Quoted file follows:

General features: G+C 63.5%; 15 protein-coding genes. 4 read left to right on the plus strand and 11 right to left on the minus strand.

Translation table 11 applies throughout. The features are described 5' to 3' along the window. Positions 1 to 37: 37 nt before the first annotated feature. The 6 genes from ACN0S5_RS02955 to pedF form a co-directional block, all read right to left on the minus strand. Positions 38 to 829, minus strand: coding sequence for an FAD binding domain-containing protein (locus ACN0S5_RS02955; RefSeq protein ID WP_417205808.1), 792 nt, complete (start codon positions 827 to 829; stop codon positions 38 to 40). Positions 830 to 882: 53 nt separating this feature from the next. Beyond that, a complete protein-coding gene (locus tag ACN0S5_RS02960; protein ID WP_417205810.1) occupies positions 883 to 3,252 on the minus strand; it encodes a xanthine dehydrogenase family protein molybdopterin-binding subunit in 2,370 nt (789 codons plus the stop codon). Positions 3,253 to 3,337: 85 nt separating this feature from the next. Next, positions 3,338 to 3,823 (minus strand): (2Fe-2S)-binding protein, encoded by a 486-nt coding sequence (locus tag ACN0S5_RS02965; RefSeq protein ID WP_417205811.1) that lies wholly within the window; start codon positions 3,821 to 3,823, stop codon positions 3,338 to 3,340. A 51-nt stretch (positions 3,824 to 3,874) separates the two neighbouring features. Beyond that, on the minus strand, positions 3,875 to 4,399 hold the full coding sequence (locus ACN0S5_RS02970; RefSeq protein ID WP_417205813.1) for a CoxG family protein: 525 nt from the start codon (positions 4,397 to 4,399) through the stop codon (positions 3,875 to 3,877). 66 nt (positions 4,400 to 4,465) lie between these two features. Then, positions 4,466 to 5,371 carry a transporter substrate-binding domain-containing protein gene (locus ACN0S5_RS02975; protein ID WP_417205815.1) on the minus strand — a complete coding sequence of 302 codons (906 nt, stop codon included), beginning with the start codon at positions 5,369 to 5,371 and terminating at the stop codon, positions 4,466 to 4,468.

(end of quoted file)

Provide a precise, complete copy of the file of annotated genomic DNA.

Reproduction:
General features: G+C 63.5%; 15 protein-coding genes. 4 read left to right on the plus strand and 11 right to left on the minus strand.

Translation table 11 applies throughout. The features are described 5' to 3' along the window. Positions 1 to 37: 37 nt before the first annotated feature. The 6 genes from ACN0S5_RS02955 to pedF form a co-directional block, all read right to left on the minus strand. Positions 38 to 829, minus strand: coding sequence for an FAD binding domain-containing protein (locus ACN0S5_RS02955; RefSeq protein ID WP_417205808.1), 792 nt, complete (start codon positions 827 to 829; stop codon positions 38 to 40). Positions 830 to 882: 53 nt separating this feature from the next. Beyond that, a complete protein-coding gene (locus tag ACN0S5_RS02960; protein ID WP_417205810.1) occupies positions 883 to 3,252 on the minus strand; it encodes a xanthine dehydrogenase family protein molybdopterin-binding subunit in 2,370 nt (789 codons plus the stop codon). Positions 3,253 to 3,337: 85 nt separating this feature from the next. Next, positions 3,338 to 3,823 (minus strand): (2Fe-2S)-binding protein, encoded by a 486-nt coding sequence (locus tag ACN0S5_RS02965; RefSeq protein ID WP_417205811.1) that lies wholly within the window; start codon positions 3,821 to 3,823, stop codon positions 3,338 to 3,340. A 51-nt stretch (positions 3,824 to 3,874) separates the two neighbouring features. Beyond that, on the minus strand, positions 3,875 to 4,399 hold the full coding sequence (locus ACN0S5_RS02970; RefSeq protein ID WP_417205813.1) for a CoxG family protein: 525 nt from the start codon (positions 4,397 to 4,399) through the stop codon (positions 3,875 to 3,877). 66 nt (positions 4,400 to 4,465) lie between these two features. Then, positions 4,466 to 5,371 carry a transporter substrate-binding domain-containing protein gene (locus ACN0S5_RS02975; protein ID WP_417205815.1) on the minus strand — a complete coding sequence of 302 codons (906 nt, stop codon included), beginning with the start codon at positions 5,369 to 5,371 and terminating at the stop codon, positions 4,466 to 4,468.